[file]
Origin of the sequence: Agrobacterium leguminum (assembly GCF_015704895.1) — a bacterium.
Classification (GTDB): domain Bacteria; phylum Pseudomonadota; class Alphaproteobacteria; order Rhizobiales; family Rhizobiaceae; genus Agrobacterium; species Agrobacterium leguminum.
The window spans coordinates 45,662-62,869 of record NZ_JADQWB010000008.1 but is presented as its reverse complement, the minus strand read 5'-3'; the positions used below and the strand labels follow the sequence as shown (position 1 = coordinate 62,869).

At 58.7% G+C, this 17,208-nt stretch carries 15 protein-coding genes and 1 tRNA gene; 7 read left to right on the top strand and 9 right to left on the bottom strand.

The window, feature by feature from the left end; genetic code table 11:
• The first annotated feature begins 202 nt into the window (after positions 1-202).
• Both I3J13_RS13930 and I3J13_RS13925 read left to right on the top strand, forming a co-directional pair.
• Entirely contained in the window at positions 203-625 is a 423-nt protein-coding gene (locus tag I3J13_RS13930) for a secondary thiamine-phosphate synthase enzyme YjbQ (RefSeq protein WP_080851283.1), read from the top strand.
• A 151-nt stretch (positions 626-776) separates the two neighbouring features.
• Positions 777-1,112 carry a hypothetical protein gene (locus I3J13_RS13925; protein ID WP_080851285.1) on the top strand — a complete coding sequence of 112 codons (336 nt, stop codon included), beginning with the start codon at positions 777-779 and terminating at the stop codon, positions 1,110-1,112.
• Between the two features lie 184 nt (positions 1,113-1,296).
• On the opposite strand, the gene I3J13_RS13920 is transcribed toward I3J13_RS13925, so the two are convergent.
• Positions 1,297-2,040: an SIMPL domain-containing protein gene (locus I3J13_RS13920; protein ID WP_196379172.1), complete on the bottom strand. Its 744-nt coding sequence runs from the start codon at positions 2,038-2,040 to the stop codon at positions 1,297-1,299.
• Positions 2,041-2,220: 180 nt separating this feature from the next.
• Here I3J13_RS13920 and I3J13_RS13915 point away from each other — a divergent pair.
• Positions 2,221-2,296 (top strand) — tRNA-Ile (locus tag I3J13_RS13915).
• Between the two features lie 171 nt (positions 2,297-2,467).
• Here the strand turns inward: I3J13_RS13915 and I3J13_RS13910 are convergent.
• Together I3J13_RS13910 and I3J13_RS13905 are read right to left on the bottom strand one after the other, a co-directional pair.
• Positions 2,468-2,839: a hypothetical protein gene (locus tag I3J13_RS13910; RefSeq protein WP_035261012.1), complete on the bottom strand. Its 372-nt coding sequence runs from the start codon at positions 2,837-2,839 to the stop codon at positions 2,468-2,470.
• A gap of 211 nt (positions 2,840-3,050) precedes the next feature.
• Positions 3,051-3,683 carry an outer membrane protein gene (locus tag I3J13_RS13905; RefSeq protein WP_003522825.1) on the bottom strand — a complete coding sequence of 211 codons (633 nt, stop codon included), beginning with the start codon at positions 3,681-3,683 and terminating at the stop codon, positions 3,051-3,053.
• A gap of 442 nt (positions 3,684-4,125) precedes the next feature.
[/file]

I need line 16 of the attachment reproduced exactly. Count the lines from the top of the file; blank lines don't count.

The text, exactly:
• Positions 2,221-2,296 (top strand) — tRNA-Ile (locus tag I3J13_RS13915).